One in three women with inconsolable babies reports feeling depressed, says research on nearly 3,000 new moms. "I see a lot of fussy babies," says researcher Pamela High, M.D., a clinical professor of pediatrics at Brown Medical School in Providence, R.I., "and the mothers are worried, anxious, tired and depressed." High's study is the first to establish a link between colic and postpartum depression in a demographically diverse group of women. She advises a new mom to recruit others to help, and to set aside time every day to be off-duty.
One-on-one emotional support after delivery may be a good way to avoid PPD. Women who have a history of depression, are under stress or lack social support are most at risk, but a review of 15 studies shows that the condition can be prevented in such women. The analysis found that receiving individual assessment and weekly support from a health professional after delivery reduced the risk. Group therapy and prenatal preventive strategies weren't as effective.
Feeling exhausted on the 14th day after giving birth makes it 50 percent more likely a new mom will suffer from postpartum depression by day 28, according to a new study. To prevent fatigue, study author Elizabeth Corwin, Ph.D., advises that all new mothers, not just nursing moms, continue taking prenatal vitamins for at least three months and that they ask their doctors to check their iron level. "In some studies, women with increased fatigue were anemic," she says, "and if they weren't anemic, they had low iron." Pain control also helps combat fatigue.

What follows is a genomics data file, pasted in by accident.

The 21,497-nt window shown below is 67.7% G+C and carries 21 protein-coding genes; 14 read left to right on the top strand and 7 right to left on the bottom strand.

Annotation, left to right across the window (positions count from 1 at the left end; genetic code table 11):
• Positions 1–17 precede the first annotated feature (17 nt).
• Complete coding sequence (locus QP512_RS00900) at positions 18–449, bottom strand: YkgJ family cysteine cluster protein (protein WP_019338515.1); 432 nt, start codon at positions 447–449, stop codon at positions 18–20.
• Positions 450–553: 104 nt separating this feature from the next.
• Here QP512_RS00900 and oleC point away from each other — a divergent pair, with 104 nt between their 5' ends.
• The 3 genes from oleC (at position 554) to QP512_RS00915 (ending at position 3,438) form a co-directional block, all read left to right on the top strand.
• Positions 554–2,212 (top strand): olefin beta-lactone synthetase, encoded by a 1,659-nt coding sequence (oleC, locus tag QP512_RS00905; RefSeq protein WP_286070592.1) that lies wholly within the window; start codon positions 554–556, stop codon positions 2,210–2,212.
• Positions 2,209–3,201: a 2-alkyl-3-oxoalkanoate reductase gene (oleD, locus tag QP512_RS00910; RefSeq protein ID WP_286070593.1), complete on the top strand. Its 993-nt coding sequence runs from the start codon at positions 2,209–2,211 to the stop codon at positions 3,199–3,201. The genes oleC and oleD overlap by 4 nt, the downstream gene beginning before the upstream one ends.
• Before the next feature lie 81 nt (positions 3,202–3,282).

Pregnancy is one of the most exciting times in a woman's life, and for most of us, the challenges are comparatively minor: a few months of morning sickness, some bouts of hormone-fueled emotional upheaval. But what happens if the unthinkable occurs and you're hit with a truly life-changing event while you're expecting your baby?